Jubal sat quietly for a moment. He decided to change the subject. “In about an hour, they’re going to give you the choice between a bologna and American cheese sandwich and a turkey pot pie.”

Matthew, grateful for a different topic, leaped in. “Well, I personally love a turkey pot pie.”

Jubal shook his head. “No. You loved the turkey pot pie your mother made when you were a kid. This variety comes in two forms–burned on the top or raw.”

Matthew laughed. “No, you’re wrong. It’s just like my mother’s.”

He sat for a second and then asked, “Why aren’t you eating?”

Jubal replied, “I don’t know. It seemed like a noble idea. I mean, I’ve heard of people fasting to make their point. I didn’t make any point–I just got hungry. And now, every time I shift my legs I can smell myself. Honestly, Matthew…that is your name, right?”

Matthew acted affronted. “How can you ever play the son of God if you can’t remember my name?”

“Play the son of God…” Jubal reflected. “Sounds wrong, doesn’t it?”

Matthew stormed. “No. What’s wrong, my friend, is for you to be in jail, smellin’ like my old dog, Bogo, because you were out helping the homeless.”

Carlos squinted. “What do you mean, smellin’ like your dog, Bogo?”

“When I was a kid, my dad found an abandoned sheep dog, and decided to bring him home. He was adorable and loving, but he had so much hair that every time he took a dump, some of it would stick to his fur. Being a good pup, he tried to clean it off himself, which was gross beyond all measure. But every few weeks my dad would point to Bogo, and I knew that meant I had to go and wash his behind and trim his fur. I remember that smell. I have not inhaled it since I was a kid–until I walked into this cell today.”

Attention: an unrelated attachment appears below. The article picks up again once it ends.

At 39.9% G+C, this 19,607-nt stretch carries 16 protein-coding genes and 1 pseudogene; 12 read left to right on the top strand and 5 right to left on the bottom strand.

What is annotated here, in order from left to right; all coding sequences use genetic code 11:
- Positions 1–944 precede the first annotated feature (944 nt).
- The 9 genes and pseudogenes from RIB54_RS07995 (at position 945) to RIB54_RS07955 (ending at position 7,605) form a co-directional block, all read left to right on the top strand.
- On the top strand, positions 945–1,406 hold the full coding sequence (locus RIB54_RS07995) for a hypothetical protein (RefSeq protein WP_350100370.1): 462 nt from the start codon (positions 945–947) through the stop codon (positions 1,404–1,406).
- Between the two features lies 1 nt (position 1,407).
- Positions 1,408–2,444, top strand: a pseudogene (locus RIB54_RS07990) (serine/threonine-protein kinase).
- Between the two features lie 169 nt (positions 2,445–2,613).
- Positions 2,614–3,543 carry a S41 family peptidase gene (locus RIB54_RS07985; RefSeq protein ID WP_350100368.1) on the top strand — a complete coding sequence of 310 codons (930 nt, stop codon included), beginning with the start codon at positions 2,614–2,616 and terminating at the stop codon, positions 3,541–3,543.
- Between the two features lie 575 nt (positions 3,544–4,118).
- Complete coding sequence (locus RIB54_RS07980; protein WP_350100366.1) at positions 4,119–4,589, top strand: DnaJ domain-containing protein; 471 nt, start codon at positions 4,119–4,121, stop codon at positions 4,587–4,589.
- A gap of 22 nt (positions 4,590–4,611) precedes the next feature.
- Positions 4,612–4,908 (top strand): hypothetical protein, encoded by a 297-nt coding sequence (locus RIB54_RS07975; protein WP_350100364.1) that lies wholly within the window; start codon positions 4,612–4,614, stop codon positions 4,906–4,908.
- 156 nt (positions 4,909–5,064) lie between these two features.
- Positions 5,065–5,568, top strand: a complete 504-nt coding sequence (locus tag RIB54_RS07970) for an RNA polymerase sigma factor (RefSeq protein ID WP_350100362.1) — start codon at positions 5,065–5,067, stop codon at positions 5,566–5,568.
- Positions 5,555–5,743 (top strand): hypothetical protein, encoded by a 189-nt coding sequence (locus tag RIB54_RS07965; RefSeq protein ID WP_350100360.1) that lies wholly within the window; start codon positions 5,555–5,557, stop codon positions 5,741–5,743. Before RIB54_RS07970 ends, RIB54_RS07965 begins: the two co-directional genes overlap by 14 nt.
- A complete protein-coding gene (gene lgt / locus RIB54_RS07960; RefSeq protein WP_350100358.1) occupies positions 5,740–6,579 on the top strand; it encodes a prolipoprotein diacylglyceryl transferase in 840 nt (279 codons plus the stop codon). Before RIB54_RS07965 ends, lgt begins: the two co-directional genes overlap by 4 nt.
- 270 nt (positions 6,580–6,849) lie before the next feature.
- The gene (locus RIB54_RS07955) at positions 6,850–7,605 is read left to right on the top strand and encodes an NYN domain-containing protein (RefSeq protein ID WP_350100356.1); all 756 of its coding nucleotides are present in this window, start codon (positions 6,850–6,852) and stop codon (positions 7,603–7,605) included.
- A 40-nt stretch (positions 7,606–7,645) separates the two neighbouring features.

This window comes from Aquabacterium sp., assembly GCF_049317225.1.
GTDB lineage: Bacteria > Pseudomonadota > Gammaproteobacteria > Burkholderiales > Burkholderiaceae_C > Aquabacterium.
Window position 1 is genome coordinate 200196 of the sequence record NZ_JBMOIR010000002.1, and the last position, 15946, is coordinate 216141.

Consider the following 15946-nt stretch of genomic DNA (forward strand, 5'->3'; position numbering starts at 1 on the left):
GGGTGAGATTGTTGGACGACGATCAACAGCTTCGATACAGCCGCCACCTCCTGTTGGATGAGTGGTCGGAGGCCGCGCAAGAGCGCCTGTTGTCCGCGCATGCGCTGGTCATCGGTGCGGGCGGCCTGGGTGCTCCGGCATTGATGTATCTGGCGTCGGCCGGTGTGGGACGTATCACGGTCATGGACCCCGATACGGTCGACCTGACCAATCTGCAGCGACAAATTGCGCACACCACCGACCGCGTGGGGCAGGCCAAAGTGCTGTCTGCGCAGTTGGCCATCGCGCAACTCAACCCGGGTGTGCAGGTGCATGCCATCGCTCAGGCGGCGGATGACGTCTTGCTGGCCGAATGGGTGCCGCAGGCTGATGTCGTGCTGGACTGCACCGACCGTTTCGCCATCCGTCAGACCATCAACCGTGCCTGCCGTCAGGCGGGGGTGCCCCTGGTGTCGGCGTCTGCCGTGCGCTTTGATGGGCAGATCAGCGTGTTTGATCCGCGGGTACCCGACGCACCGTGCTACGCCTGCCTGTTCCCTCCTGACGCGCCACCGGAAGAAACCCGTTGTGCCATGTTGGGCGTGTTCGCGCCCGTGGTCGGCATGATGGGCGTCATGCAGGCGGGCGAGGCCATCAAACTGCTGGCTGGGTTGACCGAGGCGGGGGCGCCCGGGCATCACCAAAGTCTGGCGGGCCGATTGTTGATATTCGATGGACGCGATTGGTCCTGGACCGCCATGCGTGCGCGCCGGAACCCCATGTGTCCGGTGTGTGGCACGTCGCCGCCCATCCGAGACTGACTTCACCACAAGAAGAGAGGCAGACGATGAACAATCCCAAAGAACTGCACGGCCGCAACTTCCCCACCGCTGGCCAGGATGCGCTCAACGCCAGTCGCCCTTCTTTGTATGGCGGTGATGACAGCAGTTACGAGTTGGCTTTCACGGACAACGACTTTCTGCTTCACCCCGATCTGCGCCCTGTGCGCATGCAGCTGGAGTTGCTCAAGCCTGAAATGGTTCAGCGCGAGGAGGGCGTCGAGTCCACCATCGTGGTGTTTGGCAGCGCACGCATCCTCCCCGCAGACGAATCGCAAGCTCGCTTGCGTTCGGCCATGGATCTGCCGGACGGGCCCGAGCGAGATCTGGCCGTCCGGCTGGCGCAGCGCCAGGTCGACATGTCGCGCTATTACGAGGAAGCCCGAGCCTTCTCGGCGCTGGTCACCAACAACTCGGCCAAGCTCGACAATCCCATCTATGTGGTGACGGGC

Carlos smelled his shirt. “Are you saying I smell like the back side of your crappy sheep dog?”

“Identical,” panned Matthew.

Jubal lifted his hand as if making a pledge. “I promise, the next time they offer soap and water I will participate.”

Matthew gave him a thumbs up and said, “Even though I’m not a religious man, I can say amen to that.”

“I’m not a religious man,” said Jubal. “When I’m working in the casinos and I see the pretty titties on the showgirls or some groupie who thought my drumming was particularly divine and tempts me with her entirety, I’m just as horny as the next guy. No, Matthew–I would make a terrible religious person. That’s why I decided to follow Jesus.”

Matthew quarreled, “Jesus was religious.”

“No, he wasn’t,” said Jubal. “If he had been, religious people would have really dug him and sinners would have run away in terror. Instead, sinners cuddled up to him, ate with him, drank with him, slept by the fire with him. It was the religious people who were terrorized.”

“Yeah, I get that,” said Matthew. “I’ve heard that old song and dance. But you see, move ahead and he’s nothing but an emaciated Jew hanging on a cross. Look at it this way. When we were kids we studied Zeus, Apollo, Mars, and Athena in class.”

Jubal nodded. “Yeah, we did. Except you mixed Greek and Roman gods.”